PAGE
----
EXEC sp_OACreate 'ADODB.Stream', @init OUTPUT; -- An instace created
EXEC sp_OASetProperty @init, 'Type', 1; 
EXEC sp_OAMethod @init, 'Open'; -- Calling a method
EXEC sp_OAMethod @init, 'Write', NULL, @file; -- Calling a method
EXEC sp_OAMethod @init, 'SaveToFile', NULL, @filepath, 2; -- Calling a method
EXEC sp_OAMethod @init, 'Close'; -- Calling a method
EXEC sp_OADestroy @init; -- Closed the resources

You'll potentially need to allow to run OA stored procedures on server (and then turn it off, when you're done):

sp_configure 'show advanced options', 1;  
GO  
RECONFIGURE;  
GO  
sp_configure 'Ole Automation Procedures', 1;  
GO  
RECONFIGURE;  
GO
  • 2
    I just used this method to generate 979 jpegs from a varbinary column of ID badge photos into a network drive. It took approx 16 seconds to generate the images (12mb in total) and 5 minutes to write the cursor and slightly modify the code provided. The other answer's methods would have taken far longer, but may be more efficient. This approach was perfect for my needs. – ubercam Aug 4 '17 at 11:37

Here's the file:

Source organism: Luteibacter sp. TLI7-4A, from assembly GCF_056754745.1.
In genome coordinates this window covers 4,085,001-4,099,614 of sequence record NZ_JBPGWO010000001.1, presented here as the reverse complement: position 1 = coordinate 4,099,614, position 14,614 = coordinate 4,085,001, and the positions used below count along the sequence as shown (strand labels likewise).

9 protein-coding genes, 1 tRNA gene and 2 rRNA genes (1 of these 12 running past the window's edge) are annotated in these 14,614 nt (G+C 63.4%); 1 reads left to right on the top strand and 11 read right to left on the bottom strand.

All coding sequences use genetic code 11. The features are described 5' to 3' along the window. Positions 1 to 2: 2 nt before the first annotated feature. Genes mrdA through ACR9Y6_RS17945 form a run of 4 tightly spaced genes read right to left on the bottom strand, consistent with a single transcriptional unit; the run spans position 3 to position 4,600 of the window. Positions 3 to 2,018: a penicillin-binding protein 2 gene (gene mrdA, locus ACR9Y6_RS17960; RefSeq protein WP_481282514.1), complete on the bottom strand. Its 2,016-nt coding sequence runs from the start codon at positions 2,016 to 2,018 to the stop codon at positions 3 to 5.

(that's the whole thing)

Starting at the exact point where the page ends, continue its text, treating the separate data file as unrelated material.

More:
• I was using BCP in my script and it took almost 4 times more time than this method. +1 – Mark Kram Nov 20 '18 at 17:33
-5

Using a programming solution is one way, but the concern in the original question that a script might fail if SSMS runs out of memory can be also addressed by creating a SQL Agent job for the task. This of course completely ignores the performance part of the question.

  • 2
    Please provide an example of your proposed solution instead of saying how other solutions won't work. – Scott Lundberg Aug 18 '17 at 21:20
  • Or just delete the answer - it will also regain the negative reputation incurred... – Peter B Jan 26 '18 at 14:53
  • @PeterB It's all right. This clearly shows how herd mentality dominates SE and that no one really understands the original question. Take care. – ajeh Jan 26 '18 at 18:51